39 min

Tina Seelig: Constraints drive creativity Design Better Podcast

    • Design

What is the difference between creativity and innovation? What does it take to find your superpowers? How can you become open to embracing failure to learn and grow?
Tina Seelig, Executive Director of the Knight-Hennessy Scholars program at Stanford, has spent a large part of her career answering questions like these, while studying and teaching creativity, leadership, and entrepreneurship.
Tina has a PhD in neuroscience, and we speak with her about how her background influences the way that she approaches these topics. We also discuss how to approach creativity in a corporate environment, and why being a good listener is an underrated superpower that many of us can cultivate.
Bio
Dr. Tina Seelig is Executive Director of Knight-Hennessy Scholars and Emeritus Director of the Stanford Technology Ventures Program at Stanford School of Engineering. She teaches courses on leadership, creativity, innovation, and entrepreneurship at the Hasso Plattner Institute of Design (d.school) at Stanford.
In 2014, Dr. Seelig was honored with the SVForum Visionary Award, and in 2009 she received the Gordon Prize from the National Academy of Engineering, recognizing her as a national leader in engineering education. She also received the 2014 MS&E Award for Graduate Teaching, the 2008 National Olympus Innovation Award, and the 2005 and 2019 Stanford Tau Beta Pi Award for Excellence in Undergraduate Teaching.
Dr. Seelig earned her Ph.D. from Stanford University Medical School in 1985 where she studied Neuroscience. She has worked as a management consultant for Booz, Allen, and Hamilton, as a multimedia producer at Compaq Computer Corporation, and was the founder of a multimedia company called BookBrowser.
She has written 17 popular science books and educational games. Her books include The Epicurean Laboratory and Incredible Edible Science, published by Scientific American; and a series of twelve games called Games for Your Brain, published by Chronicle Books. Her three newest books, published by HarperCollins are What I Wish I Knew When I Was 20, inGenius, and Creativity Rules.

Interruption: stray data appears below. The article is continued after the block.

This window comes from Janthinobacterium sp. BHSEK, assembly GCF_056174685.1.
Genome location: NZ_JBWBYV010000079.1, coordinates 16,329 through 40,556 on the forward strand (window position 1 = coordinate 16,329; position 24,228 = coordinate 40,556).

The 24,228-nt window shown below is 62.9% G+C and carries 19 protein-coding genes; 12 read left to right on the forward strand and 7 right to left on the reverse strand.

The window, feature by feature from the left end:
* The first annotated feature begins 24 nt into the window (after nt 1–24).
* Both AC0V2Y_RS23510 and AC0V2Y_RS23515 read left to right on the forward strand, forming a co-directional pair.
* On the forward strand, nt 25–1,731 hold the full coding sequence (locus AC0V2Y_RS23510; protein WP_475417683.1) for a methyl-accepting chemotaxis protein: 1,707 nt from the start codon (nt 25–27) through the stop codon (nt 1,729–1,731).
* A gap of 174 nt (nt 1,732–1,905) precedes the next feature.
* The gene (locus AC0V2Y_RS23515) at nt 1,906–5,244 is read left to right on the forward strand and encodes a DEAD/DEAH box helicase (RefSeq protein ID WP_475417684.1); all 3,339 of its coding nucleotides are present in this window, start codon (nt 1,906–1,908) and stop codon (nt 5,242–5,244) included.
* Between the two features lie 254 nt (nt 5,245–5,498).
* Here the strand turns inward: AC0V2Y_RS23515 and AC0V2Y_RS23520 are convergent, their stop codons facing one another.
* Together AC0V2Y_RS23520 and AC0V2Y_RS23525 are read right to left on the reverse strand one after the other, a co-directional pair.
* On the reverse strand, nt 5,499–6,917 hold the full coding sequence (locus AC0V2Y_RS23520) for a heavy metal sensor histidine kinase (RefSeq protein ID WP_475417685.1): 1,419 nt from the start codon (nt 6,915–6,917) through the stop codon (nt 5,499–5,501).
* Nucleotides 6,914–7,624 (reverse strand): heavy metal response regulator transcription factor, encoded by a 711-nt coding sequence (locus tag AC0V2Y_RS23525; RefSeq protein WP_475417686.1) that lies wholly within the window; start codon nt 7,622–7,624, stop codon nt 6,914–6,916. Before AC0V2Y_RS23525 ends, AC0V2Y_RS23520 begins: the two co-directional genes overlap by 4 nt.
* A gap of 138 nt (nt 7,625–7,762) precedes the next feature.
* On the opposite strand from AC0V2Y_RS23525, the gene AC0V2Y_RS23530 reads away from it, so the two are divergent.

What is the difference between creativity and innovation? What does it take to find your superpowers? How can you become open to embracing failure to learn and grow?
Tina Seelig, Executive Director of the Knight-Hennessy Scholars program at Stanford, has spent a large part of her career answering questions like these, while studying and teaching creativity, leadership, and entrepreneurship.
Tina has a PhD in neuroscience, and we speak with her about how her background influences the way that she approaches these topics. We also discuss how to approach creativity in a corporate environment, and why being a good listener is an underrated superpower that many of us can cultivate.
Bio
Dr. Tina Seelig is Executive Director of Knight-Hennessy Scholars and Emeritus Director of the Stanford Technology Ventures Program at Stanford School of Engineering. She teaches courses on leadership, creativity, innovation, and entrepreneurship at the Hasso Plattner Institute of Design (d.school) at Stanford.
In 2014, Dr. Seelig was honored with the SVForum Visionary Award, and in 2009 she received the Gordon Prize from the National Academy of Engineering, recognizing her as a national leader in engineering education. She also received the 2014 MS&E Award for Graduate Teaching, the 2008 National Olympus Innovation Award, and the 2005 and 2019 Stanford Tau Beta Pi Award for Excellence in Undergraduate Teaching.
Dr. Seelig earned her Ph.D. from Stanford University Medical School in 1985 where she studied Neuroscience. She has worked as a management consultant for Booz, Allen, and Hamilton, as a multimedia producer at Compaq Computer Corporation, and was the founder of a multimedia company called BookBrowser.
She has written 17 popular science books and educational games. Her books include The Epicurean Laboratory and Incredible Edible Science, published by Scientific American; and a series of twelve games called Games for Your Brain, published by Chronicle Books. Her three newest books, published by HarperCollins are What I Wish I Knew When I Was 20, inGenius, and Creativity Rules.

39 min